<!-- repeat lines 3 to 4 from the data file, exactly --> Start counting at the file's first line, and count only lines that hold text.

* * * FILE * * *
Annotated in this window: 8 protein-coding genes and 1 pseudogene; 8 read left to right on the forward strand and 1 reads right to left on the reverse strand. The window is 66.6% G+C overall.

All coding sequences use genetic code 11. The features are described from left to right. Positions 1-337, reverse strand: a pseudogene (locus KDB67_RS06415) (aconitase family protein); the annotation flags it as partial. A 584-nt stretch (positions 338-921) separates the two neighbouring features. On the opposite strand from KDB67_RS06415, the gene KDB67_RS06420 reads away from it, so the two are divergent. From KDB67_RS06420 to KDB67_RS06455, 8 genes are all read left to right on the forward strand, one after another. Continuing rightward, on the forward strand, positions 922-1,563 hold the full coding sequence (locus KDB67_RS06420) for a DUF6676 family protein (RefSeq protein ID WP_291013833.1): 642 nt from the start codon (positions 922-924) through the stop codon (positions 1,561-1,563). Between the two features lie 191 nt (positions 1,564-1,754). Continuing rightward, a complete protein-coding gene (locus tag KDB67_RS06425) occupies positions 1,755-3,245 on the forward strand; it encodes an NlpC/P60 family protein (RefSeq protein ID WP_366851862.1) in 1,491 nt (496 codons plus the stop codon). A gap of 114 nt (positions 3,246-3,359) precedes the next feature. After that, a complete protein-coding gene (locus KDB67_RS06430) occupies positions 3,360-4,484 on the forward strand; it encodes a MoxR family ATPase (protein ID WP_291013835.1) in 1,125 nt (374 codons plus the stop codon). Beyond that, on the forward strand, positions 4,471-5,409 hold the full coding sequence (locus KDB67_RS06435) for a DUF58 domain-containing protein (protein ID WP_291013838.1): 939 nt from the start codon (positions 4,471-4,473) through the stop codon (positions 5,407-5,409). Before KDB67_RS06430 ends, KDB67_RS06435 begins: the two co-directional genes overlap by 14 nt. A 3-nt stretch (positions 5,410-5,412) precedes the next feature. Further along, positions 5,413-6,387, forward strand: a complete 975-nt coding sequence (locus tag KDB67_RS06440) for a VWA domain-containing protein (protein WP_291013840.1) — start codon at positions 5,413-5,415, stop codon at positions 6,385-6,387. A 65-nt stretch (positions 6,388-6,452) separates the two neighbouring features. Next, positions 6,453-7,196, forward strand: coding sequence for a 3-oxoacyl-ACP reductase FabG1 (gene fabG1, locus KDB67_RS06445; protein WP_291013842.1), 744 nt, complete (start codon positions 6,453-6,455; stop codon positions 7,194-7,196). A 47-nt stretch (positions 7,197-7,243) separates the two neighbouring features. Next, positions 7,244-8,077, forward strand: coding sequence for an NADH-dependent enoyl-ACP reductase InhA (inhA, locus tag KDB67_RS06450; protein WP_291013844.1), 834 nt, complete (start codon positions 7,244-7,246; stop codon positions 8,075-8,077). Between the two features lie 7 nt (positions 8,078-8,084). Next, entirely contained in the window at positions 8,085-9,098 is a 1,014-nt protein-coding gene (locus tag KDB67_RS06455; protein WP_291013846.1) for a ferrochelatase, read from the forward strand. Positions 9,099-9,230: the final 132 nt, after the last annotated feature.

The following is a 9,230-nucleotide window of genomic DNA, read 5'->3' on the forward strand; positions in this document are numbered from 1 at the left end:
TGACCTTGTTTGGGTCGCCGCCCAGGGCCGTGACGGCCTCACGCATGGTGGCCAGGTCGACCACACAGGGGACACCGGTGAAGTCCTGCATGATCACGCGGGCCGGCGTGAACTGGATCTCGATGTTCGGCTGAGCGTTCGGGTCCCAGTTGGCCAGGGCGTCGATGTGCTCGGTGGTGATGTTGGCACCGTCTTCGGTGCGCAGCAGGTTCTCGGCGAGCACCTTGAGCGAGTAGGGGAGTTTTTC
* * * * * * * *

The following is a 9,230-nucleotide window of genomic DNA, read 5'->3' on the forward strand; positions in this document are numbered from 1 at the left end:
TGACCTTGTTTGGGTCGCCGCCCAGGGCCGTGACGGCCTCACGCATGGTGGCCAGGTCGACCACACAGGGGACACCGGTGAAGTCCTGCATGATCACGCGGGCCGGCGTGAACTGGATCTCGATGTTCGGCTGAGCGTTCGGGTCCCAGTTGGCCAGGGCGTCGATGTGCTCGGTGGTGATGTTGGCACCGTCTTCGGTGCGCAGCAGGTTCTCGGCGAGCACCTTGAGCGAGTAGGGGAGTTTTTC